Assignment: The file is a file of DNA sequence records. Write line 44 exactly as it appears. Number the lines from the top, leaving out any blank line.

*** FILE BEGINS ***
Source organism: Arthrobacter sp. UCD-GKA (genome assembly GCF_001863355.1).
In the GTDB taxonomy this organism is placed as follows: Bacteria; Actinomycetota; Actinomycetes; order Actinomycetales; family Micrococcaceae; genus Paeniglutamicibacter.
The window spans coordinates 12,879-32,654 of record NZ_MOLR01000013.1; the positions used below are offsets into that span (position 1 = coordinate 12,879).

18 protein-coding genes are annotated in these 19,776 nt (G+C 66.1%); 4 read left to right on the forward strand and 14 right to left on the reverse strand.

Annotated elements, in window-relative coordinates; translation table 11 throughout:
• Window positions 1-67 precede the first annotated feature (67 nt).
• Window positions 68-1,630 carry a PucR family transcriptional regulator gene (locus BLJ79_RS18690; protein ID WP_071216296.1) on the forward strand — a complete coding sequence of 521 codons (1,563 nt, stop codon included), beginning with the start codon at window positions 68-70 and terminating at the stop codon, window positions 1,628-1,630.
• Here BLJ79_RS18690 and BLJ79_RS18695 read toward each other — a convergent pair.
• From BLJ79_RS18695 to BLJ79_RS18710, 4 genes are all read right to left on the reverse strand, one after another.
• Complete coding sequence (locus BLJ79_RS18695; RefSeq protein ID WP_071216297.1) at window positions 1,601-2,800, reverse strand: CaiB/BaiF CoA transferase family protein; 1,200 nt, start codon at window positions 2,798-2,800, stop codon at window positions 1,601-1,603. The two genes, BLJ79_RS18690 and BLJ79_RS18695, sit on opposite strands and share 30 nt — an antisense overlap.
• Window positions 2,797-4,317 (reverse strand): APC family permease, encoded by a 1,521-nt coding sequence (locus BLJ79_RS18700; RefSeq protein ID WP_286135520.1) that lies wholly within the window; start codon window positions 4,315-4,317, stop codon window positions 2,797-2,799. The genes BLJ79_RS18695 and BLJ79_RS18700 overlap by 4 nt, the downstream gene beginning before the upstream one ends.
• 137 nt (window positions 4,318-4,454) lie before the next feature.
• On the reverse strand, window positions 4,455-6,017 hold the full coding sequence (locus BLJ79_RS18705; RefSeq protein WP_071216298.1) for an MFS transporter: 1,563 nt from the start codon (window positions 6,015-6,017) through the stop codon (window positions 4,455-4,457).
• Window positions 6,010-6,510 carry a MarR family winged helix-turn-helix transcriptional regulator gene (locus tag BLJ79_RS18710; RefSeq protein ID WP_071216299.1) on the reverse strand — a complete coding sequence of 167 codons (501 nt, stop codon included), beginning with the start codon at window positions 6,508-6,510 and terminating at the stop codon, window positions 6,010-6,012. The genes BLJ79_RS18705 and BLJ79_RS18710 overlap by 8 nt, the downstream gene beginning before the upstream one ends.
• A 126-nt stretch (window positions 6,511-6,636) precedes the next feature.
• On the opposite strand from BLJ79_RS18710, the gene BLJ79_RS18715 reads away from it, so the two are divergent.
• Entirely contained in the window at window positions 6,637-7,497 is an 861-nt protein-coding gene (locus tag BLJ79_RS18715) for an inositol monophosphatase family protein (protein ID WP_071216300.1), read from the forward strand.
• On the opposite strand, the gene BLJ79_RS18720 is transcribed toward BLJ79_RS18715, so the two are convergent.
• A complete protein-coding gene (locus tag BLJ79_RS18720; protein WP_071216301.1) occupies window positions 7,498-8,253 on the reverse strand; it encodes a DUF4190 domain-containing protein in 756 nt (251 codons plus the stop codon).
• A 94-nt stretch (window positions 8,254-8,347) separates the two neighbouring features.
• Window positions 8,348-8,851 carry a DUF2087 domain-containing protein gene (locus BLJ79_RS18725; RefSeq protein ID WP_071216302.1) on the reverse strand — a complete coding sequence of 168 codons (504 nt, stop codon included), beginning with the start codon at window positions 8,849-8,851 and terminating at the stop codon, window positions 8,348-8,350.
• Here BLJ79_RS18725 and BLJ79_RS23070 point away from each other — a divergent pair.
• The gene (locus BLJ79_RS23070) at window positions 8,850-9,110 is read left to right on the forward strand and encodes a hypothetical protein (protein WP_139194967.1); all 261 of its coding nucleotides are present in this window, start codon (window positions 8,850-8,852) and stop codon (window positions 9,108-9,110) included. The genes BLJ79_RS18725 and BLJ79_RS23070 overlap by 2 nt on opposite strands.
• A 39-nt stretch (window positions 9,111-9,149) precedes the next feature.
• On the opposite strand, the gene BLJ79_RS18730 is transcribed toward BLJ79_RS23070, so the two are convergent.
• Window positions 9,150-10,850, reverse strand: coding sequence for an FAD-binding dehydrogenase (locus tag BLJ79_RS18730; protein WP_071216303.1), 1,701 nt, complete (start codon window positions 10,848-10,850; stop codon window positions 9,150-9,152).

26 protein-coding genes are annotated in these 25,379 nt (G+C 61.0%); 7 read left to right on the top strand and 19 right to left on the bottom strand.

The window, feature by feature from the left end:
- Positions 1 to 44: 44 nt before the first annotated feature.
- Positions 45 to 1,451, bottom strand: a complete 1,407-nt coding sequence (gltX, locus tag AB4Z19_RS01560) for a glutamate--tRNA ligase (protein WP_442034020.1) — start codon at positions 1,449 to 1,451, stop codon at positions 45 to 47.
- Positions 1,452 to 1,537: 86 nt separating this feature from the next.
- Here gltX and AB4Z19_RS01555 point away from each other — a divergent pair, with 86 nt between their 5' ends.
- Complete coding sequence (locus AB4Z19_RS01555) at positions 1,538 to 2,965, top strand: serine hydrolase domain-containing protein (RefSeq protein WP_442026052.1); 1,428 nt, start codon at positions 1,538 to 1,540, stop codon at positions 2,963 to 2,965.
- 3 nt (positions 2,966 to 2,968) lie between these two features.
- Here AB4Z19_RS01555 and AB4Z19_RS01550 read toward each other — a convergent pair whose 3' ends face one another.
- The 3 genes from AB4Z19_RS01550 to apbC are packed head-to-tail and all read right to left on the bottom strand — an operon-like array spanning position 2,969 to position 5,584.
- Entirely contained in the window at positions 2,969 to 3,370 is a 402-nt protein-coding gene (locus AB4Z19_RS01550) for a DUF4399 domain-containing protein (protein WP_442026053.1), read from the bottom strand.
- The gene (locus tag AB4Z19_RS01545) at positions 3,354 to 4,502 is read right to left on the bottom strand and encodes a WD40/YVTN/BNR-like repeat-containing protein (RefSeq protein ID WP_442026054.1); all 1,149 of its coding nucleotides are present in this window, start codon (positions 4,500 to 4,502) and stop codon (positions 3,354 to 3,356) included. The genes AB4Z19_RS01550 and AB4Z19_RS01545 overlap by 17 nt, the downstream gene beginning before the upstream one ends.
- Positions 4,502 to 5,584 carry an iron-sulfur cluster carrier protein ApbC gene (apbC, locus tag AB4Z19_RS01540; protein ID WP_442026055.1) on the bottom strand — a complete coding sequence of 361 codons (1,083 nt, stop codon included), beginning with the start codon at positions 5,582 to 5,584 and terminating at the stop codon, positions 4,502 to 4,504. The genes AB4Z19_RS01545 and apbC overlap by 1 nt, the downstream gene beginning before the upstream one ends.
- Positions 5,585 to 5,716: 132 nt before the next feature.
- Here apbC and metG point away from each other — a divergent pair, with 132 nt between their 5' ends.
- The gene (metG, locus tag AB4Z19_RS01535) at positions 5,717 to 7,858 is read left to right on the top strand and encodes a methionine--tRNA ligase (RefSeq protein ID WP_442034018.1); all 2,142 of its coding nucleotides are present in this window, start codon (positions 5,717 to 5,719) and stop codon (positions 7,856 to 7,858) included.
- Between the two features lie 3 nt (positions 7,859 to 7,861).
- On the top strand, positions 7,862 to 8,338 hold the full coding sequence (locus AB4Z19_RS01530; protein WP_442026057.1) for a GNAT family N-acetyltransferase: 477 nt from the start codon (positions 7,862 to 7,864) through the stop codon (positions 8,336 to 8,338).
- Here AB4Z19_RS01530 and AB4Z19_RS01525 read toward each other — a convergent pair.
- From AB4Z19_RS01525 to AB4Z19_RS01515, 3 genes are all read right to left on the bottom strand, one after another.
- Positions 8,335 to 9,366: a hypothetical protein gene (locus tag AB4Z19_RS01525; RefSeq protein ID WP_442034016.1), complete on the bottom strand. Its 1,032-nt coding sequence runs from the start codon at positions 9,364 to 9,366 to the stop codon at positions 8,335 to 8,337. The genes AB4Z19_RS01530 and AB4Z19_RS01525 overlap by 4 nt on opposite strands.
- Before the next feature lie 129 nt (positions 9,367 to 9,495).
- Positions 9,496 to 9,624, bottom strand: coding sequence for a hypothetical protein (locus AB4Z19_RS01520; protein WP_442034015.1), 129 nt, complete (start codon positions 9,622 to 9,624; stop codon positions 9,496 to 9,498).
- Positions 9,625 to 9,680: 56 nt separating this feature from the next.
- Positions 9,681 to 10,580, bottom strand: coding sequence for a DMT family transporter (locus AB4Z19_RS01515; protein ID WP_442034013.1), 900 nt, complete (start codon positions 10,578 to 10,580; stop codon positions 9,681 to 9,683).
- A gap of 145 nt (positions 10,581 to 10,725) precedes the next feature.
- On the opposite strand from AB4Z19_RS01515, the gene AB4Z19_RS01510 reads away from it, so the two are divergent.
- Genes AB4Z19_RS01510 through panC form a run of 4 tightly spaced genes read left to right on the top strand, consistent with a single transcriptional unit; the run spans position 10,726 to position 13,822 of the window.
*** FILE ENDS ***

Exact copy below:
- On the top strand, positions 7,862 to 8,338 hold the full coding sequence (locus AB4Z19_RS01530; protein WP_442026057.1) for a GNAT family N-acetyltransferase: 477 nt from the start codon (positions 7,862 to 7,864) through the stop codon (positions 8,336 to 8,338).